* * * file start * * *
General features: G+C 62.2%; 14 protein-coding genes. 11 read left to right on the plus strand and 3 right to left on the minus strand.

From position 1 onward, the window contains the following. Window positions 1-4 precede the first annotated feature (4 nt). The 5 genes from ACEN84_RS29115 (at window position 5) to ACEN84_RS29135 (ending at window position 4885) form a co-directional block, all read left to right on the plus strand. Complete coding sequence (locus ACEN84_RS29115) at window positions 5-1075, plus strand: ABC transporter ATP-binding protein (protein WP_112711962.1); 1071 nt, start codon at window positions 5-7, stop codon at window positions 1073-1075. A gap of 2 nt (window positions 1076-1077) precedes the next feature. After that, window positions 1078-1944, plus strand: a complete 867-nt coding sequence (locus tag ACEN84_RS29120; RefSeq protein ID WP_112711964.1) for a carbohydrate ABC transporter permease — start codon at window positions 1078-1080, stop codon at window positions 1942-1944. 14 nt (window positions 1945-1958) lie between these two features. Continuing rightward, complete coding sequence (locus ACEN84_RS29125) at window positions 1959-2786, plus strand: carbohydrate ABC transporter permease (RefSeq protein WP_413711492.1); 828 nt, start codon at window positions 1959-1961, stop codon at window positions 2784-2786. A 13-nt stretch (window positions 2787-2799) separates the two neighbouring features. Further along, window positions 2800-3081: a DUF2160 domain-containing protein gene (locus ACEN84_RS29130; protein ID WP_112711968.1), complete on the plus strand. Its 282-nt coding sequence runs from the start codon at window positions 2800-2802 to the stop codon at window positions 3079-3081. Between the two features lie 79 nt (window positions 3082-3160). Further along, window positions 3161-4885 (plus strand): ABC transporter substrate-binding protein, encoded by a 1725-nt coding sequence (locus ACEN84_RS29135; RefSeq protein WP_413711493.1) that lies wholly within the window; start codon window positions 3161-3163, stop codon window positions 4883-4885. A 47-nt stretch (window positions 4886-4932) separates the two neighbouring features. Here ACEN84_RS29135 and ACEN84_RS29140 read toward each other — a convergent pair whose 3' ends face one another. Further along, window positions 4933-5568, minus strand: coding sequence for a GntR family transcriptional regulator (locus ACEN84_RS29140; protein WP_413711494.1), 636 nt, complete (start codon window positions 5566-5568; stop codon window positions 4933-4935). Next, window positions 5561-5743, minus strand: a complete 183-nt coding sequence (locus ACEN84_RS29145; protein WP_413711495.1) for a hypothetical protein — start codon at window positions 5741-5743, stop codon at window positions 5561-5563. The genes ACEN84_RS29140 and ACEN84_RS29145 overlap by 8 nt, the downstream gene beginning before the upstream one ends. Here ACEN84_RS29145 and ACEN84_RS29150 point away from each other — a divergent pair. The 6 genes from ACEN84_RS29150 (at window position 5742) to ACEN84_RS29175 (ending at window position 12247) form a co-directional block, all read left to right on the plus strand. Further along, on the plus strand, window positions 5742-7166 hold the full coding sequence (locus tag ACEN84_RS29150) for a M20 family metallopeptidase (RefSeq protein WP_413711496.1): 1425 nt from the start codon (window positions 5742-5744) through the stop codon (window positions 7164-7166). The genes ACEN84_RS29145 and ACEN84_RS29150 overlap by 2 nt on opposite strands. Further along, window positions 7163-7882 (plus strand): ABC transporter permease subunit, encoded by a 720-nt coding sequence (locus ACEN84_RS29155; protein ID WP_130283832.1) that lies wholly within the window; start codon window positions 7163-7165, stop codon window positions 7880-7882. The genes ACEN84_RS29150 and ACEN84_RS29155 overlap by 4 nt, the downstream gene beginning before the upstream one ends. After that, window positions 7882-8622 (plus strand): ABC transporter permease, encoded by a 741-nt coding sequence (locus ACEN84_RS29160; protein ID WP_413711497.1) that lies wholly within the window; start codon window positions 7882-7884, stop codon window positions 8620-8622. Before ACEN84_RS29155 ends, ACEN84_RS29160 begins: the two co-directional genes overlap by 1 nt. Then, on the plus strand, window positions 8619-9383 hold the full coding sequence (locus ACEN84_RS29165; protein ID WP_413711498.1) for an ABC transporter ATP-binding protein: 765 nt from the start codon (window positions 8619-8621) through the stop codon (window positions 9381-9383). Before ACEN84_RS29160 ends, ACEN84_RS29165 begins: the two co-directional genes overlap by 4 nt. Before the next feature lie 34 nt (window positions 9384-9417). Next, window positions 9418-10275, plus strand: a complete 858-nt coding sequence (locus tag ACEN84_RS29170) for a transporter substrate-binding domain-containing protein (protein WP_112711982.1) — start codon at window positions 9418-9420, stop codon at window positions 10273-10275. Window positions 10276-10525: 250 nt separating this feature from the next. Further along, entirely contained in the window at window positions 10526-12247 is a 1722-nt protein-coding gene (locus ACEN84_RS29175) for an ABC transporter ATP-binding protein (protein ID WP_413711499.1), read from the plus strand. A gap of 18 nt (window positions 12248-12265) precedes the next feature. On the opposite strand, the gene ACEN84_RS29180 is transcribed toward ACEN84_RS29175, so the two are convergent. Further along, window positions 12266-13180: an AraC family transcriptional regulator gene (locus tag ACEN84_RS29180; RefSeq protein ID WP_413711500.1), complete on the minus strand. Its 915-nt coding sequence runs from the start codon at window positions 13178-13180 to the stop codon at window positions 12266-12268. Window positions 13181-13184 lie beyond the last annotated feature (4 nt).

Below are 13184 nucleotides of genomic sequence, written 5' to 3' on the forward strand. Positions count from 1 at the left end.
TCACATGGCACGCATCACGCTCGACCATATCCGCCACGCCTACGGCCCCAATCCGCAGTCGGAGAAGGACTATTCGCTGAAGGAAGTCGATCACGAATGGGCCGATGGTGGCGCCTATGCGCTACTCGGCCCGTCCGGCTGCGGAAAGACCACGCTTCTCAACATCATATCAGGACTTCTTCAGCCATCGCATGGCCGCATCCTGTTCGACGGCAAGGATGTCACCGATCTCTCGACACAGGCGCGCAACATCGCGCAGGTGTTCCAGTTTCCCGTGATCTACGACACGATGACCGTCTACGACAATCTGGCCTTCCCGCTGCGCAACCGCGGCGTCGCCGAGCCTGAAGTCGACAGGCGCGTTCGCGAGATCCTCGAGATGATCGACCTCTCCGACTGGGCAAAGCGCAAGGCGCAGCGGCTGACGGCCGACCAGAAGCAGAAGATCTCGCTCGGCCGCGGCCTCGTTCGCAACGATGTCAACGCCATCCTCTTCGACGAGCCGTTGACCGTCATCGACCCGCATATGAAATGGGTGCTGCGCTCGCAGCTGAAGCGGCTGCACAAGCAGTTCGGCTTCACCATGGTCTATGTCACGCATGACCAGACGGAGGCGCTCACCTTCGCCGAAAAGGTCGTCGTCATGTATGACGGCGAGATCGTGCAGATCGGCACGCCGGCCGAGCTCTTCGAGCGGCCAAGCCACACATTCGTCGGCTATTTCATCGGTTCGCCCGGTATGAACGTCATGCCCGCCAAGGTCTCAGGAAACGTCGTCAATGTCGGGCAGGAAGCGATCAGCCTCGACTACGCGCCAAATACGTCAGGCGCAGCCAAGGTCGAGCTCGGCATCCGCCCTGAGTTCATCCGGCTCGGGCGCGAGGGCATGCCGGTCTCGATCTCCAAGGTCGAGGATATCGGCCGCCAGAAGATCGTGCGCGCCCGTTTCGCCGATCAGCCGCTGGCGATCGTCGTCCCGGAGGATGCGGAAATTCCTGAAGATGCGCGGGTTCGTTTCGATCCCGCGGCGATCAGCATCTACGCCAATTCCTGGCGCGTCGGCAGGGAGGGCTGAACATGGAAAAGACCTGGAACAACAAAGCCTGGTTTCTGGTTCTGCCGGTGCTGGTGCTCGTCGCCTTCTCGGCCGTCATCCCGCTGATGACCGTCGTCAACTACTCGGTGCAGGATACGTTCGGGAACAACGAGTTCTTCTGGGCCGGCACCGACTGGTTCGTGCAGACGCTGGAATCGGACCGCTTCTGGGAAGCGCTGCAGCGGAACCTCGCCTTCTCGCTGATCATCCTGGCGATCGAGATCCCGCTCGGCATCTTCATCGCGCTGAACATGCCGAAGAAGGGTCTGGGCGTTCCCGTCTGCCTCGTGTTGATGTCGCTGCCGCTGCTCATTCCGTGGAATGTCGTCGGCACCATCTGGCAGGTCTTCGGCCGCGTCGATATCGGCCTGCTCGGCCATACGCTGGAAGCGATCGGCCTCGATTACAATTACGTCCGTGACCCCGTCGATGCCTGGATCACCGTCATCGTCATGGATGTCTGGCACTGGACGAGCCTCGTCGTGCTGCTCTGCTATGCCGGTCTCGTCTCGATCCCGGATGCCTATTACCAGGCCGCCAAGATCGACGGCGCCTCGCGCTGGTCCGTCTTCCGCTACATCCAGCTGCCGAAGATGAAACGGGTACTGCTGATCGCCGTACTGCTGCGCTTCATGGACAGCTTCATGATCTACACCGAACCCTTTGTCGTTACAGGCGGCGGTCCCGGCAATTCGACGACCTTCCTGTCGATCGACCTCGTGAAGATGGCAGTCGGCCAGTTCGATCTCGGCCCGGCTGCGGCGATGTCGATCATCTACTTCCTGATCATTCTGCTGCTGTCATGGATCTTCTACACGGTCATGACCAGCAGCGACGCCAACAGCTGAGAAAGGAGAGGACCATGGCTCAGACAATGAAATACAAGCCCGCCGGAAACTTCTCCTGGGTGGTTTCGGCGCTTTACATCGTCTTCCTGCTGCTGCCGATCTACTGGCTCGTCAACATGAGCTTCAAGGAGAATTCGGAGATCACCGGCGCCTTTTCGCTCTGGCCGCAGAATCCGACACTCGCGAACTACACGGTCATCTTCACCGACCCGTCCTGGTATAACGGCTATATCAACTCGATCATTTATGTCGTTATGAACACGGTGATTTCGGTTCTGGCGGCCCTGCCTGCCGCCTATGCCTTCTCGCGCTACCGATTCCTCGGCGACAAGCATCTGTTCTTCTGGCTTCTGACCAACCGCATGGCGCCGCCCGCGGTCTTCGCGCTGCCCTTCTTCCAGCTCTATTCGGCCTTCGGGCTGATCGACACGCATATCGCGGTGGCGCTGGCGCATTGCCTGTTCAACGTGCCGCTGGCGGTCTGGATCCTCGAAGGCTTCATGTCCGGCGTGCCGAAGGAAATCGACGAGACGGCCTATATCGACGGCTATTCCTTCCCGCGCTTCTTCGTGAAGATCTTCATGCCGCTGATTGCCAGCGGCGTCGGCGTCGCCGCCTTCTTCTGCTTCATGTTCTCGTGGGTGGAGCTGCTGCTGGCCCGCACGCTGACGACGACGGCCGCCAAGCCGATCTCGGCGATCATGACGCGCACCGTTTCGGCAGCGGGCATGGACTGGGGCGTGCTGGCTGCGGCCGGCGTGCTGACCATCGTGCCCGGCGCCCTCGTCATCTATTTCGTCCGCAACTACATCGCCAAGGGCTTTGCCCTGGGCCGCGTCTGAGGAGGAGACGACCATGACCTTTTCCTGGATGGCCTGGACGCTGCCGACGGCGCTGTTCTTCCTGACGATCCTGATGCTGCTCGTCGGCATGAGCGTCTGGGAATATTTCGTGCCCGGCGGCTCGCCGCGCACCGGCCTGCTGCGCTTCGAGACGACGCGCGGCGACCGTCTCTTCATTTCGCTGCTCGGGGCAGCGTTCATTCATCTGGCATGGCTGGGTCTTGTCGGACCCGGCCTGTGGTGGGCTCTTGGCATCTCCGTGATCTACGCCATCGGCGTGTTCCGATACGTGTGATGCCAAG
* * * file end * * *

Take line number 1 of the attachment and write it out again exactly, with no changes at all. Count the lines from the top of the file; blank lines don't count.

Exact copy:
General features: G+C 62.2%; 14 protein-coding genes. 11 read left to right on the plus strand and 3 right to left on the minus strand.